Since having children of my own, I’ve become nearly obsessed with human development and how it is that we grow into fully-actualized versions of ourselves. Especially in light of our beginnings as completely useless and dependent chubby blobs that can’t even hold our fat heads up on our own. If you consider what it takes to go from neonate to walking and language acquisition during the first year of human life, we’re talking about a goddamn supernova of neurological development – a mushroom cloud of neural pathways allowing for cognition, social connection, expression, sensory processing – fucking EVERYTHING, y’all.
And the bulk of this development happens through sheer trial and error. If you’re anything like me, watching a baby for a long enough stretch has you skirting on the brink of a hysterical event the entire time – because all they do is do everything the wrong way a thousand times, until finally one glorious and completely accidental time they get it right. And then, very likely, they’ll go back to arsing the whole thing up again for a few rounds. At some point they make the connection that whatever they managed to do the one time they got it right was, indeed, the right way, and it worked, and they can repeat that act and get it right again. And so they do, and they might repeat this right way for a bit, and then they move on to the next neural pathway that needs creating, and they begin again at the beginning. And I leave the room out of self- and baby-preservation. And maybe contemplate reducing my caffeine intake.
Children are natural scientists. Everything they do is in the spirit of scientific experiment and innovation. Especially all those things they do that make them look like sociopaths. They are experimenting with the world in ways that we, as adults, cannot even wrap our brains around: throwing dinner across the table? Yep, takes flight for a second, then back to the ground like most things, then an old person yells at me. Punching the dog? Hm, she startles and bucks into the toys I was trying to protect in the first place, and an old person yells at me. Red marker on mom and dad’s box spring? Still red… still a marker… only now it’s decorating the box spring all pretty and an old person is yelling at me.
Anyway, rinsing and repeating this cycle for approximately 18 years effectively relegates childhood to the systematic and progressive stripping away of inborn curiosity and experimentation. Because children are barbarians who must be stopped, sure. But let’s consider the long-term effects of equating the training of tiny people into vaguely functional adults with the smothering of the exploratory spirit.
By the time we finally reach adulthood we find ourselves perpetually gathering pieces of our past selves, medicating in infinitely creative ways, seeking out therapy or pathological relationships, trying, really, to approximate our original, pure, and shiny inner scientist-maker. The very reason “adulterated” is even a term is likely because growing up means killing that shiny, pure example of incredible humanness at it’s finest: the child, in all its messy, probing, creative glory.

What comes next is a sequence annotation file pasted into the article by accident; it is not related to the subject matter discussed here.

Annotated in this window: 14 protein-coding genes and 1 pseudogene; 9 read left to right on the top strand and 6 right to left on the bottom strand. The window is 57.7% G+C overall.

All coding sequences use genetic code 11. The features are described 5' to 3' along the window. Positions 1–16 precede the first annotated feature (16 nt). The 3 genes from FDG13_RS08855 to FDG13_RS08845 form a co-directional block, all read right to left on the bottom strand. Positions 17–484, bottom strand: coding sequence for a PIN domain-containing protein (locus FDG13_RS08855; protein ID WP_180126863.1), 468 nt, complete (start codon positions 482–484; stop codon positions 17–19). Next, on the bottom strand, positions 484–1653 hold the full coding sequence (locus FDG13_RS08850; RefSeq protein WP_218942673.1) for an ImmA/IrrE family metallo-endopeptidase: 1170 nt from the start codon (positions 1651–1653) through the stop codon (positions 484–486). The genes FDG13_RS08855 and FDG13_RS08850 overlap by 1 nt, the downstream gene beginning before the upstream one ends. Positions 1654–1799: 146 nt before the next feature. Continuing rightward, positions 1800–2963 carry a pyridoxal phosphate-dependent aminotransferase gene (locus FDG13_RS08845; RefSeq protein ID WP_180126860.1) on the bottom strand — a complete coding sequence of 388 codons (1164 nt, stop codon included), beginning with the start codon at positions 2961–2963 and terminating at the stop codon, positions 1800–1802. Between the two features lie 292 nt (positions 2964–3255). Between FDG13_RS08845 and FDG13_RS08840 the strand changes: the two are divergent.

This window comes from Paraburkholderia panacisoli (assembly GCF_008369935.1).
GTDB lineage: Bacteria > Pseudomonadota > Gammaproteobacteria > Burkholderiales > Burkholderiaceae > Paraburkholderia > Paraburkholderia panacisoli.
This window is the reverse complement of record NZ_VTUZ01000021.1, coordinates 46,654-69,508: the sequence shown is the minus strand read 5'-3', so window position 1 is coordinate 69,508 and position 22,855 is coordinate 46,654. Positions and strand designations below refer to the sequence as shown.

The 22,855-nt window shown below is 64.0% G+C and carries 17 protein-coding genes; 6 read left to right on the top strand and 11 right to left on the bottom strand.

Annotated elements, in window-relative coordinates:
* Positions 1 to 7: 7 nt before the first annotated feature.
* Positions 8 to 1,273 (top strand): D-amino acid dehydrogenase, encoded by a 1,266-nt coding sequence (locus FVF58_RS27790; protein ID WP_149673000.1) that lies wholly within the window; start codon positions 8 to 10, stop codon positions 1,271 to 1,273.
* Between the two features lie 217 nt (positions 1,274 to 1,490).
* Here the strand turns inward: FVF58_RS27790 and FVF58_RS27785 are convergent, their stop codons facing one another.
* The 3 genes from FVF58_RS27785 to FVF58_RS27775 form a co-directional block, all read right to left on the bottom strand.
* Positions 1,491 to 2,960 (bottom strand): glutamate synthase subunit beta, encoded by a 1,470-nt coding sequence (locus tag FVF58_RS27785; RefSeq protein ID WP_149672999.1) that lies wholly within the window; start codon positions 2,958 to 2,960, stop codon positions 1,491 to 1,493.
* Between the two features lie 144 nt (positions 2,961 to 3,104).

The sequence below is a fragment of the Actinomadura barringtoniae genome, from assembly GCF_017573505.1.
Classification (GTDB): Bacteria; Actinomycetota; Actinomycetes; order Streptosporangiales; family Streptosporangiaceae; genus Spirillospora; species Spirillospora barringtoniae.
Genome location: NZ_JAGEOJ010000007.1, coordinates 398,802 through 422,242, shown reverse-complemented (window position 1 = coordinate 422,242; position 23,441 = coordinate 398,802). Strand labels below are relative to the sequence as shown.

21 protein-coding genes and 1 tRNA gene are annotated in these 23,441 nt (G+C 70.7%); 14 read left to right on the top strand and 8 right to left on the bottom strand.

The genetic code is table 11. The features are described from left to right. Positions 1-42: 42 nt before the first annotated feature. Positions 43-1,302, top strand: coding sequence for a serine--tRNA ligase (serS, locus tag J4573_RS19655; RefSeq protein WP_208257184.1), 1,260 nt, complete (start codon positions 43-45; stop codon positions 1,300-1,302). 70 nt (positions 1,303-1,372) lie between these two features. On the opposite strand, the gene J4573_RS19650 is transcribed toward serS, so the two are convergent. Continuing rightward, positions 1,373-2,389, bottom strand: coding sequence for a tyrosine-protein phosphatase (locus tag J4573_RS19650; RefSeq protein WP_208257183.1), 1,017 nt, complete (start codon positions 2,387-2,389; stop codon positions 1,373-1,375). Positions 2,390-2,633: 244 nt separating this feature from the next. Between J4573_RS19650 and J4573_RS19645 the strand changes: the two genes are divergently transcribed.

In my personal experience (one where my childhood scientist-maker was actually, and unusually, relatively celebrated and encouraged… with a couple notable exceptions), adulthood represents an era in which you try and stitch yourself back together until you finally reach Advanced Age. And Advanced Age is that fantastic season of life (earlier for some, later for others, depending on your particular load of baggage) where you have lived long enough to distance yourself from the trauma of your childhood and you simply stop giving a shit and get back to embracing that inner kid. If you’re lucky.
And here’s where we get to the part that kills me. Me, of low-level dramatics. Ha.
Many of us won’t even get as far as trying to reassemble any of this. Instead, most of us decide at some point, usually during adolescence (when other people’s ignorant and self-projecting opinions start to creep in and crack our psycho-emotional veneer), that we’re just not the type of person who makes, or explores, or is curious about, or disassembles, or invents things. We don’t get as far as putting together that we’ve been divorced from our inner creative scientist through social conditioning, mild shaming, or trauma (big “T” or little, makes no difference in this discussion). Because instead we arrive at the conclusion that allows us to be comfortably dissociated from the disturbing fact that we all begin life as the most brilliant creatives our solar system has ever known, but that it’s been slowly, perhaps even gently, beaten out of us. We’ve decided we’re fundamentally “just not creative.”
The fucking nails-on-the-chalkboard-to-me refrain: “I’m just not creative.” This phrase makes my skin crawl. I reject it totally. Because goddamn it, yes you are creative. You are a human being. Of opposable thumbs and frontal lobe fame. You are creative because it is your motherfucking biological imperative. We are sapiens, only surviving species of the genus Homo, all very likely because we are creators. We make shit, and we explore shit. And this is why our giant, depressed, chubby, floppy, and over-thinking skulls ever get past infancy AT ALL. So fucking own it and get on with your reason for existing, already. Go make some shit. Some intellectual property shit. Some physical artifact shit. Go cook some shit, and eat it, and make an actual, literal shit. Seriously. Let your inner H. sapiens sapiens flag fly. We are born of this Earth to be makers and explorers. Fulfill your imperative and STOP saying you’re not creative. Because, as a human on this planet existing with others of your kind, there is simply no other way to be.